Once upon a long, long, time ago (okay, it was about three years), this girl was obsessed with Asian dramas. Mostly Korean and Taiwanese with a smattering of Japanese. A Taiwanese friend in college introduced me to Asian TV series, widely available with English subtitles via various streaming sites, and the rest, as they say, is history. Throughout college, I went on a long spiral of total obsession, and even spent two years doing freelance writing for Dramafever.com, the U.S.-based “Netflix for dramas”. Be that as it may, the spark eventually faded and I’m largely moved on, but I still have a huge amount of fondness in my heart for this genre. So here is my list of my 12 favorite dramas, culled from the hundreds I watched or experienced during that time period. Will be split into three parts; this part covers #9-#12.
Tag Archives: TV list
The Atlantic posts its list of The Best Television Episodes of 2013, and it is chockfull of brilliant pop culture analysis. “To kill the very people avenging the similarly ignoble, unforeseen, and earned-by-impracticality death of the figure who had initially seemed like the hero of the show? To do it with a raft of perfectly anguished performances—a hopeless scream, a resigned goodbye to a parent, a callous kiss-off to a sacrificed hostage? That’s a landmark feat of storytelling, an example of how to illuminate the human condition by shocking the conscience.” RT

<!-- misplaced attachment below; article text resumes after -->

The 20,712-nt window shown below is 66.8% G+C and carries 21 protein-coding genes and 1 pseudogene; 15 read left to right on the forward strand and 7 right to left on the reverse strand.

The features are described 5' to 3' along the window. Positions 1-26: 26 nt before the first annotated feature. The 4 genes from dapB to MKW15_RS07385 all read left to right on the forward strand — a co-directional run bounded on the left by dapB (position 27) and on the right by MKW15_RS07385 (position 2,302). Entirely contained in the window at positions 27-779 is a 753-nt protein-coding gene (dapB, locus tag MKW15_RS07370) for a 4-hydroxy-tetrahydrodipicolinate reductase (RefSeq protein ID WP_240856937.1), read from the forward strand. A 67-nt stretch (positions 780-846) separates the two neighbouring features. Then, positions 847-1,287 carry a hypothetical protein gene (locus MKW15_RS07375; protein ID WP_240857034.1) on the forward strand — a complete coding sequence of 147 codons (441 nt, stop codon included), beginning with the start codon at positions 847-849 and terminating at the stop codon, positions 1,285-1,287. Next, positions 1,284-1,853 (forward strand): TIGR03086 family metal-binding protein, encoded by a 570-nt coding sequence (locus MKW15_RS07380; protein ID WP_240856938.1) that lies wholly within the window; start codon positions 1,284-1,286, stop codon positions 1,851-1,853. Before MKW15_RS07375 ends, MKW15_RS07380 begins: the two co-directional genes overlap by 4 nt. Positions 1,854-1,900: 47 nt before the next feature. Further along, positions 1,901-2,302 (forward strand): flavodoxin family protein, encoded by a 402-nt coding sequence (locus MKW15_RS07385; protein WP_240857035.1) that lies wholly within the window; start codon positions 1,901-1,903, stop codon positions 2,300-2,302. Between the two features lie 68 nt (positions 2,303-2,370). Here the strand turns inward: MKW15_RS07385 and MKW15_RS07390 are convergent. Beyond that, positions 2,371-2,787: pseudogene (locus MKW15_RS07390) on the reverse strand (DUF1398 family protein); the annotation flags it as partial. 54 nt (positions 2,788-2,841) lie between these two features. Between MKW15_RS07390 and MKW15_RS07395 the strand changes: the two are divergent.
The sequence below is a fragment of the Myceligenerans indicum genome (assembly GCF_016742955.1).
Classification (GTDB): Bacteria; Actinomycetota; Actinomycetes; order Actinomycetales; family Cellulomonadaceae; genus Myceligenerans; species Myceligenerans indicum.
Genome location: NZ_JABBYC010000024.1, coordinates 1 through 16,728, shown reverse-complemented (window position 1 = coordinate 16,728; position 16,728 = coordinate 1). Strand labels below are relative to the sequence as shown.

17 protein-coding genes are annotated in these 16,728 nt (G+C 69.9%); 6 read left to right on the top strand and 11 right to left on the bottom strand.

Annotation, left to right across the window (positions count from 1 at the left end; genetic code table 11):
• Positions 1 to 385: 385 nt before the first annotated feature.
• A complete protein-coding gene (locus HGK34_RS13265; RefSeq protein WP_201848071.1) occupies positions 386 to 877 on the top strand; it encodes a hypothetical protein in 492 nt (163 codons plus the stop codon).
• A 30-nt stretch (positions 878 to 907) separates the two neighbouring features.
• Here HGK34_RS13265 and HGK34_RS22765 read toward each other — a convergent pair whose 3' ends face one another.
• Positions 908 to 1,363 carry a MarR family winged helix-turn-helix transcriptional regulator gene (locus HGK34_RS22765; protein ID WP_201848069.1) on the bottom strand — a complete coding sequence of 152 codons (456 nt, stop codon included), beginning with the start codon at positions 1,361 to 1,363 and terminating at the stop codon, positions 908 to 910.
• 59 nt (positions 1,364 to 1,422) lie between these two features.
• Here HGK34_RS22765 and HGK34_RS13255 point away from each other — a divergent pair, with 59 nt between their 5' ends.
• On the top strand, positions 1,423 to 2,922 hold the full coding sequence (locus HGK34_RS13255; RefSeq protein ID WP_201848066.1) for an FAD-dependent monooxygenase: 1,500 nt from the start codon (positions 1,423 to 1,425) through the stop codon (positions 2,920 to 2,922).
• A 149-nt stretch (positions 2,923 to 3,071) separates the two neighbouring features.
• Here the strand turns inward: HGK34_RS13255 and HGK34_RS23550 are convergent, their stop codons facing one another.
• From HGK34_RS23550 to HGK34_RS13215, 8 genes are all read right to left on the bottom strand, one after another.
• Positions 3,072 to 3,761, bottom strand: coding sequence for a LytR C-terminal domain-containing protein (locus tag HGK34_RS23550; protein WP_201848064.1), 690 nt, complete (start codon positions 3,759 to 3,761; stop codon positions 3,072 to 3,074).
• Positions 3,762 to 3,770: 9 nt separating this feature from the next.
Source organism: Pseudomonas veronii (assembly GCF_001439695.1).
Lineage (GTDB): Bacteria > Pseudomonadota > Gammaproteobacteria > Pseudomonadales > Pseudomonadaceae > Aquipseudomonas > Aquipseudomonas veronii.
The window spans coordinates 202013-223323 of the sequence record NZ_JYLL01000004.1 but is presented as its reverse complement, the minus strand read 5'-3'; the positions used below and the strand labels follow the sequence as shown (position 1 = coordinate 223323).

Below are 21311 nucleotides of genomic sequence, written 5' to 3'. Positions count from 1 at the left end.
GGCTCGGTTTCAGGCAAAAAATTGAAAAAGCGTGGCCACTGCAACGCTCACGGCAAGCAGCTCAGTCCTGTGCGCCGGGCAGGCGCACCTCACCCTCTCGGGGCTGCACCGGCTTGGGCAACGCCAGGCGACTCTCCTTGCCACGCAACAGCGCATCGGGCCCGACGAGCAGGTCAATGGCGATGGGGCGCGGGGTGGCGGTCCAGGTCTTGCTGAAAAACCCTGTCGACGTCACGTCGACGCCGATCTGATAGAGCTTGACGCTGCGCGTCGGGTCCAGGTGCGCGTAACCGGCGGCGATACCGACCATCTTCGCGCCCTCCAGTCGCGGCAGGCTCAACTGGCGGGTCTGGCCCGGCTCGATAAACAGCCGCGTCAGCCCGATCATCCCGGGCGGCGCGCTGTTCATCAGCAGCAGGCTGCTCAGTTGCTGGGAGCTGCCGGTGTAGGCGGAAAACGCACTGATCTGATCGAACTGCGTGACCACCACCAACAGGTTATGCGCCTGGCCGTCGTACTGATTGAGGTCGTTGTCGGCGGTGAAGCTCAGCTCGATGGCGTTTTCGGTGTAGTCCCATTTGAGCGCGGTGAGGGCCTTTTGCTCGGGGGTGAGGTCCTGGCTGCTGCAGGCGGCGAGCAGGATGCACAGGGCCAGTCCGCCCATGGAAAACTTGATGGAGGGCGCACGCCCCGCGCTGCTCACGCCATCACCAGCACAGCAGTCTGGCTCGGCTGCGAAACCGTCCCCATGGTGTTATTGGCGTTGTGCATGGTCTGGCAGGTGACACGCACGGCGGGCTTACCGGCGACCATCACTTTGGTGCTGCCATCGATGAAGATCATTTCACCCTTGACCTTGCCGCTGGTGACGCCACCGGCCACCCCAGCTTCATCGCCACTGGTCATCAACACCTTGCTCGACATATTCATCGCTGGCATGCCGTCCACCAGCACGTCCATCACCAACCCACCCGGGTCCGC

Almost as if in companion, the AV Club picks the worst films of 2015. On the chopping block: A Good Day to Die Hard, Man of Steel, The Big Wedding, and more. I couldn’t agree more about Gangster Squad, though I did think they missed the point of Austenland a little. RT
The Latino Review has an extensive guide to the convoluted world of Terminator time travel RT
And, The New York Times takes a Literary Look Back at 2013. “The best literary news of 2013 is that, as Evan Hughes reported in The New Republic, books have not succumbed to the downward-spiraling revenue trend: Sales of books in all formats actually grew by almost $2 billion in the last five years, and e-books have turned out to complement printed books without replacing them. It’s easy to see why writers should be happy — they can continue to get paid for their work — but this is equally good news for readers, who still need publishers to find, foster and distribute good writing.” RT